Complex Made Simple

UAE becomes founding member of China’s AIIB

UAE joins 57 nations to found Asian Infrastructure Investment Bank

The UAE has become a founding member of the Asian Infrastructure Investment Bank (AIIB), China’s alternative to the US-dominated International Monetary Fund (IMF).

The country signed the Articles of Agreement (AOA) that established the bank in Beijing under the directives of His Excellency Dr Sultan Ahmed Al Jaber, UAE Minister of State

ADFD (Abu Dhabi Fund for Development) was mandated to represent the country as a founding member of AIIB, which now joins 57 other nations in the Beijing-based institution. AIIB has been established as a new platform to promote regional and international cooperation in infrastructure development and address financial challenges facing projects across Asia.

The bank will invest specifically in productive sectors and cater to the needs of its least economically developed members using the concessionary loans offered by member countries.

“The signing of this agreement with AIIB is aligned with the vision of the UAE leadership to promote international collaboration toward fulfilling the development goals of developing countries,” said His Excellency Mohammed Saif Al Suwaidi, Director General of Abu Dhabi Fund for Development (ADFD).  “The UAE has been playing a prominent role in aiding emerging countries in their efforts to achieve sustainable development through extending developmental and humanitarian assistance. AIIB’s objectives are well aligned with the social, humanitarian and development aid program carried out by the UAE in more than 145 countries across the world”.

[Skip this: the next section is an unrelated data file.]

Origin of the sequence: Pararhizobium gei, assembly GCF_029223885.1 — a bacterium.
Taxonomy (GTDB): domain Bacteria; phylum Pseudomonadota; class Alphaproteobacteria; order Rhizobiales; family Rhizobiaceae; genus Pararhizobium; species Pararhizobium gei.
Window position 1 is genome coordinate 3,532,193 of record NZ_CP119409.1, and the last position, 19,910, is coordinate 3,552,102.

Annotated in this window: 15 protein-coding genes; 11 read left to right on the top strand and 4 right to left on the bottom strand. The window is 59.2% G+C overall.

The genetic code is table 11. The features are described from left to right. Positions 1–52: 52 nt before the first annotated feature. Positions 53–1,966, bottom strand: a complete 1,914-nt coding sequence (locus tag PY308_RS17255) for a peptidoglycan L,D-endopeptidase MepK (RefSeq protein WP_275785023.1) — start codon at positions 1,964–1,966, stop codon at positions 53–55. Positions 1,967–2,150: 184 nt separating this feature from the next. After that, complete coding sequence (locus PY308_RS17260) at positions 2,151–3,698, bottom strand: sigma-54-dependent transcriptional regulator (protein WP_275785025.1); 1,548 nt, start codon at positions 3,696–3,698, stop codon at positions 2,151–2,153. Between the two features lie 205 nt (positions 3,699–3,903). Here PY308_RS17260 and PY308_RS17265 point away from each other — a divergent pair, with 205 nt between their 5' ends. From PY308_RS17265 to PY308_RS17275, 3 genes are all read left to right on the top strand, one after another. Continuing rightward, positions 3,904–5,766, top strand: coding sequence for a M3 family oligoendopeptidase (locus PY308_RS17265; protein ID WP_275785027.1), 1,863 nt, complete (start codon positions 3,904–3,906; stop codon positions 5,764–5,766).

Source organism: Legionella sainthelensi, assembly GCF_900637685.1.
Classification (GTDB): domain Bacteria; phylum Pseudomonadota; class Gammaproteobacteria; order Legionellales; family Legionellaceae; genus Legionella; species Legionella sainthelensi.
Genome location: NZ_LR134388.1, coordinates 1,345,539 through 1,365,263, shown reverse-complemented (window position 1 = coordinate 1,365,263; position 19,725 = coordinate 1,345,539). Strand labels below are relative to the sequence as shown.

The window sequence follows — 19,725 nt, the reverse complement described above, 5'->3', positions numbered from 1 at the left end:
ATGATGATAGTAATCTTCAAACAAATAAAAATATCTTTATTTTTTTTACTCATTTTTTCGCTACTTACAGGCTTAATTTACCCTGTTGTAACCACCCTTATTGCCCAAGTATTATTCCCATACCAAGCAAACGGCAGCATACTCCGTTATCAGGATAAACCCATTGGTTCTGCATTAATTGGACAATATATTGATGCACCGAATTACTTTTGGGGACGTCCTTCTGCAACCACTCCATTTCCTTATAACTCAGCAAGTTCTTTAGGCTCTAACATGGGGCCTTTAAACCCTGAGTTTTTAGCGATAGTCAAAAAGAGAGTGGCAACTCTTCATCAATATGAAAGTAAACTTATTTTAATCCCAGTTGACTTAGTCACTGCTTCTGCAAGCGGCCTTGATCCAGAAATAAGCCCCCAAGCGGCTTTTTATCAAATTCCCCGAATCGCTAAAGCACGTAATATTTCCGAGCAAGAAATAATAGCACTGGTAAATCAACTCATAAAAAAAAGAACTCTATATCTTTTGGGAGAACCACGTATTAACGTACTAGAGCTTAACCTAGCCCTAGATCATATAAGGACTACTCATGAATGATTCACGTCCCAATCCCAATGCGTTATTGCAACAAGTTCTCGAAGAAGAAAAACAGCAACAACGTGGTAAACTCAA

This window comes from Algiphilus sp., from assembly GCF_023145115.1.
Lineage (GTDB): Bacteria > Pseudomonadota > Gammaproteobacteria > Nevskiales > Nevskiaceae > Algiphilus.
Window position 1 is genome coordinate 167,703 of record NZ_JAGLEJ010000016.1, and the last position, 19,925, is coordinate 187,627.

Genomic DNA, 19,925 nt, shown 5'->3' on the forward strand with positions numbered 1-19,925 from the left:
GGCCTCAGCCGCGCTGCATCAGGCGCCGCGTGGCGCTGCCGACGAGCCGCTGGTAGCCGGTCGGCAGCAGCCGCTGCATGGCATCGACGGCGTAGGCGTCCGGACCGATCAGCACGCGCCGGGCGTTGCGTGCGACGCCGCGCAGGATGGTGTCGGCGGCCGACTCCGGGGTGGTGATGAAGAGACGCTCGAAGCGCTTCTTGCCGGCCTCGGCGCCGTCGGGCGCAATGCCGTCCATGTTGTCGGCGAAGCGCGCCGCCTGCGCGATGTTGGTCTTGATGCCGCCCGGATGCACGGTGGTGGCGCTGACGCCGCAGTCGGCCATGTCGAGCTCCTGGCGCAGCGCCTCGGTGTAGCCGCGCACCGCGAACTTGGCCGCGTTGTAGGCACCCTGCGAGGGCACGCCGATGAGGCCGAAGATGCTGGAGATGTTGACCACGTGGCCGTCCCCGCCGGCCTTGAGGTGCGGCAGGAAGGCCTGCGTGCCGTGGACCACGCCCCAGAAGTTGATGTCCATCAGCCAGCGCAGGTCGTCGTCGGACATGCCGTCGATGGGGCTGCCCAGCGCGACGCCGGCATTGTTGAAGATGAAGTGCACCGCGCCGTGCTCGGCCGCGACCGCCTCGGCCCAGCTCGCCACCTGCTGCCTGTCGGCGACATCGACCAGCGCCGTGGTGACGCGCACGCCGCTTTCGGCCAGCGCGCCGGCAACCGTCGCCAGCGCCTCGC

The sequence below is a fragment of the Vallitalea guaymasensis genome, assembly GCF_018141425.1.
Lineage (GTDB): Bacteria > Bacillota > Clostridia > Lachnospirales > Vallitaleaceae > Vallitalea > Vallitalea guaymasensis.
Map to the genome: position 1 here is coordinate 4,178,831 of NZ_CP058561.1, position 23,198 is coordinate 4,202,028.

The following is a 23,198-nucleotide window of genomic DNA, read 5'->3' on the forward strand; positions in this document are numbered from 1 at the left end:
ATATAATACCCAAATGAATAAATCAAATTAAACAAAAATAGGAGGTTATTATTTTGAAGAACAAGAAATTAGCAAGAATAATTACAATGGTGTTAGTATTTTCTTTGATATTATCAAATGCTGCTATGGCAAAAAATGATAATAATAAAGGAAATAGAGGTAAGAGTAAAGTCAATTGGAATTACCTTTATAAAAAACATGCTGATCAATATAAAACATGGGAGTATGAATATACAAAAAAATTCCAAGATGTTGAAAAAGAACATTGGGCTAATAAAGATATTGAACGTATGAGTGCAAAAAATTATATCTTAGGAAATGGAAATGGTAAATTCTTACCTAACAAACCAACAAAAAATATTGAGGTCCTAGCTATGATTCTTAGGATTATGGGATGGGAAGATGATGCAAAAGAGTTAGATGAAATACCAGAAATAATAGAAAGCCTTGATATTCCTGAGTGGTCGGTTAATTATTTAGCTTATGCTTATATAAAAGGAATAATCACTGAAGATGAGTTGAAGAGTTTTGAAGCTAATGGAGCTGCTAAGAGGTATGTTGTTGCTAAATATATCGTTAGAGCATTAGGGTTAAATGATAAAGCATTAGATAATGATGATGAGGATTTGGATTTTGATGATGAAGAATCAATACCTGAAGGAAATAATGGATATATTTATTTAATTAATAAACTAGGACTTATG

A press statement from the ADFD said that the UAE was ranked as the largest donor of official development aid according to a report issued by the Development Assistance Committee of the Organization for Economic Cooperation and Development (OECD) in 2013 and 2014. The country’s development aid in 2014 totalled AED18 billion ($4.9bn), or 1.17 percent of the nation’s GDP.

Several European nations including Germany, France, Italy and the UK have also joined the AIIB despite the United States and Japan, two of the world’s biggest economies opposing China’s bid to compete with Bretton Woods institutions like the World Bank and International Monetary Fund. According to Bloomberg, Obama administration officials have complained about “constant accommodation” of China by the US’s European allies, while the president’s National Security Council has “issued a statement expressing concern over the AIIB’s environmental and governance standards”.

Equally, pro-AIIB factions argue that this kind of criticism rings hollow, as it disregards the new world order, which existing multilateral organizations are yet to fully come to terms with. Calls for a reform of these institutions to better reflect the new shape of the global economy have grown in the past years. These are calls, critics say, America will eventually need to pay heed to.

This article first appeared on AMEinfo’s sister publication TRENDS